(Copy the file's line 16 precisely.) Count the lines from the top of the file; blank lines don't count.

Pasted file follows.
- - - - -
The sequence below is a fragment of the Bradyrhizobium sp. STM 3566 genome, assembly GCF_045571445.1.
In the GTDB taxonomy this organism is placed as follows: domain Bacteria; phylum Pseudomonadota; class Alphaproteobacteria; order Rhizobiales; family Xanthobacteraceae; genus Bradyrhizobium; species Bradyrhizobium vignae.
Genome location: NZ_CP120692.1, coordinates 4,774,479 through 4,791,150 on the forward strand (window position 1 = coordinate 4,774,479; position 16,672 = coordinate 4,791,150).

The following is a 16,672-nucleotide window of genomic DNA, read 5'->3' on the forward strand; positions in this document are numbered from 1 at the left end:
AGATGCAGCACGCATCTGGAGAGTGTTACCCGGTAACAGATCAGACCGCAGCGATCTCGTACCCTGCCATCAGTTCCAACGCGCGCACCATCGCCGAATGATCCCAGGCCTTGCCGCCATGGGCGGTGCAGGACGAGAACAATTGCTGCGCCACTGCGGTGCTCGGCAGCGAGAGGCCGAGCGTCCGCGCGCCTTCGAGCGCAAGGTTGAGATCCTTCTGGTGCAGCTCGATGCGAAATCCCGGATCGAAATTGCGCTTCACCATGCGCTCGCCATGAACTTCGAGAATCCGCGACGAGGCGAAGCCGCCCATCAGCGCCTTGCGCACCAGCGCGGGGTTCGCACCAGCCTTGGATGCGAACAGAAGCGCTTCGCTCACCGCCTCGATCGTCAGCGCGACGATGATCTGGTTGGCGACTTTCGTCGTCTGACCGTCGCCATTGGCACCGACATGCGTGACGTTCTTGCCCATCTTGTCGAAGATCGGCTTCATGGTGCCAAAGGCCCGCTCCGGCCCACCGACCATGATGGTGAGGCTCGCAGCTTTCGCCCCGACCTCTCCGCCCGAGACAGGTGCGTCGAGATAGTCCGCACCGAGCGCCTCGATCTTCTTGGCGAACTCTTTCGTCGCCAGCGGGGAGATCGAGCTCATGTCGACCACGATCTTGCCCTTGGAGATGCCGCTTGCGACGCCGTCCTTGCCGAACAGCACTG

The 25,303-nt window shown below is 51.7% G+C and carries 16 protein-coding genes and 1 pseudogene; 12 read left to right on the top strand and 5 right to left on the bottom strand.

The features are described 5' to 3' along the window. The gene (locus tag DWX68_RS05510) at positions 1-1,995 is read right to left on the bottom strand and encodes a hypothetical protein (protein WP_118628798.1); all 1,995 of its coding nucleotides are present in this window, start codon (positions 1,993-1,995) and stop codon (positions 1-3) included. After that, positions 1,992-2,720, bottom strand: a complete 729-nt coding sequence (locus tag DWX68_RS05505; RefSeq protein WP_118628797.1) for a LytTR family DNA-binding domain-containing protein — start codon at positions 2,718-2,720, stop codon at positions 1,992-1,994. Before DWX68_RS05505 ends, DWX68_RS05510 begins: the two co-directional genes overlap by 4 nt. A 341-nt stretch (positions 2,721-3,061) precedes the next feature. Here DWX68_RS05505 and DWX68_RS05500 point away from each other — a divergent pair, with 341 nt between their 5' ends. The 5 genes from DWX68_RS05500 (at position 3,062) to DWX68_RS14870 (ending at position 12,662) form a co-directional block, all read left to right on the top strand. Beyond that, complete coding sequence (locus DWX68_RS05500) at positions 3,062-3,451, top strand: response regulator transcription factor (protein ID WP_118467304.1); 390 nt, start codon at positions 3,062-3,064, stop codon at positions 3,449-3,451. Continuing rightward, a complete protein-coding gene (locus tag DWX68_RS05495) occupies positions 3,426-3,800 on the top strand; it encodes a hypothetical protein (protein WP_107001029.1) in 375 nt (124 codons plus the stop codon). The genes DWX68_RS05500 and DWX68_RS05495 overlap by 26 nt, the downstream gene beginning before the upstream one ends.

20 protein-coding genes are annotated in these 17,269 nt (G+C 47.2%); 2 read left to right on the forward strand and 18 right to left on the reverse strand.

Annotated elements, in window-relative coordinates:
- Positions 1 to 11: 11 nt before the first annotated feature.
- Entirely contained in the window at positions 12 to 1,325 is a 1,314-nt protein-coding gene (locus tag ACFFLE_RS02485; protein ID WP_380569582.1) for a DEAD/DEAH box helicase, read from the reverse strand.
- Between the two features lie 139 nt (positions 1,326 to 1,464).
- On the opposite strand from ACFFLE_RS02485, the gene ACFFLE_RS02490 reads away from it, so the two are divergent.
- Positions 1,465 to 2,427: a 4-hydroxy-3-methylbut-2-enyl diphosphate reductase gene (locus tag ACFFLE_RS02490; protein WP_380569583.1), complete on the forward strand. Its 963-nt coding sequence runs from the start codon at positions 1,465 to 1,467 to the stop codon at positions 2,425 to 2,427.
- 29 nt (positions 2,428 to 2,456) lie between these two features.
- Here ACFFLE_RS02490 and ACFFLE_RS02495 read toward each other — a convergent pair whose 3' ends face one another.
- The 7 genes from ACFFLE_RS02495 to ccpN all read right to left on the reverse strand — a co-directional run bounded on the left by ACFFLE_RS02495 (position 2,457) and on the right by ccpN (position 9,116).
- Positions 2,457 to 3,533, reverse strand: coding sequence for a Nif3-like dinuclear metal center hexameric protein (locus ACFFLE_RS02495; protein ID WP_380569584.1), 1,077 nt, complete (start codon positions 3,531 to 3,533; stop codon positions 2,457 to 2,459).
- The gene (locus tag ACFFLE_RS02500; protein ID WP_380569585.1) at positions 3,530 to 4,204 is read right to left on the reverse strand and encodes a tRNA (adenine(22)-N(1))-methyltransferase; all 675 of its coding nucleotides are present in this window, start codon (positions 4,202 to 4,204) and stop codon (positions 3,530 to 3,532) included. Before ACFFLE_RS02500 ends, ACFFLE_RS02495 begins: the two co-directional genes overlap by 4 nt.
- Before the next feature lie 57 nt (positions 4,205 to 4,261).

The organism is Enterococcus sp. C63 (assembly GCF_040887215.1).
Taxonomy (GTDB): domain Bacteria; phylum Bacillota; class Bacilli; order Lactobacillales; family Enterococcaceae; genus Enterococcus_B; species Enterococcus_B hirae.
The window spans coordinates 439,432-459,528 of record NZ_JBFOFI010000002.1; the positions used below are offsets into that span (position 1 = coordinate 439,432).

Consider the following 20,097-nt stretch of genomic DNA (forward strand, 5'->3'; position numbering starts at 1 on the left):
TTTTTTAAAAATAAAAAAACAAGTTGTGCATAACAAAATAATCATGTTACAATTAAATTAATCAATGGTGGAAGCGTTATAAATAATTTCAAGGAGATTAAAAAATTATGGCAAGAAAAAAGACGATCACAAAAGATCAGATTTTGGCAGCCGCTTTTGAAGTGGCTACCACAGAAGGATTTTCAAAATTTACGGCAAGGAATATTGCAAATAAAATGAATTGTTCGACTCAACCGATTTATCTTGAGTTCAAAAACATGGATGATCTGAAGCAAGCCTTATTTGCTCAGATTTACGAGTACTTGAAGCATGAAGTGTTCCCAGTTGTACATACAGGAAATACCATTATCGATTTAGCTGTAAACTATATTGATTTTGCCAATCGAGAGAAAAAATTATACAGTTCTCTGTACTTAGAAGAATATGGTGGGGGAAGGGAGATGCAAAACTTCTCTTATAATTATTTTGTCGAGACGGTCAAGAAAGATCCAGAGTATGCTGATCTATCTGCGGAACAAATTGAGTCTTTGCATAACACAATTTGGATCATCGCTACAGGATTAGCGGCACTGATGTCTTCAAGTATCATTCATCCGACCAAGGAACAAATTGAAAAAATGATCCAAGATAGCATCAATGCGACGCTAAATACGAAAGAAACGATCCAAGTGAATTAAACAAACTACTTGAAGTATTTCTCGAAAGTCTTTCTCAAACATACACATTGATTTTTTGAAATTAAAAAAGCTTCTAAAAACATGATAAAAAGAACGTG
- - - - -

- Here ACFFLE_RS02490 and ACFFLE_RS02495 read toward each other — a convergent pair whose 3' ends face one another.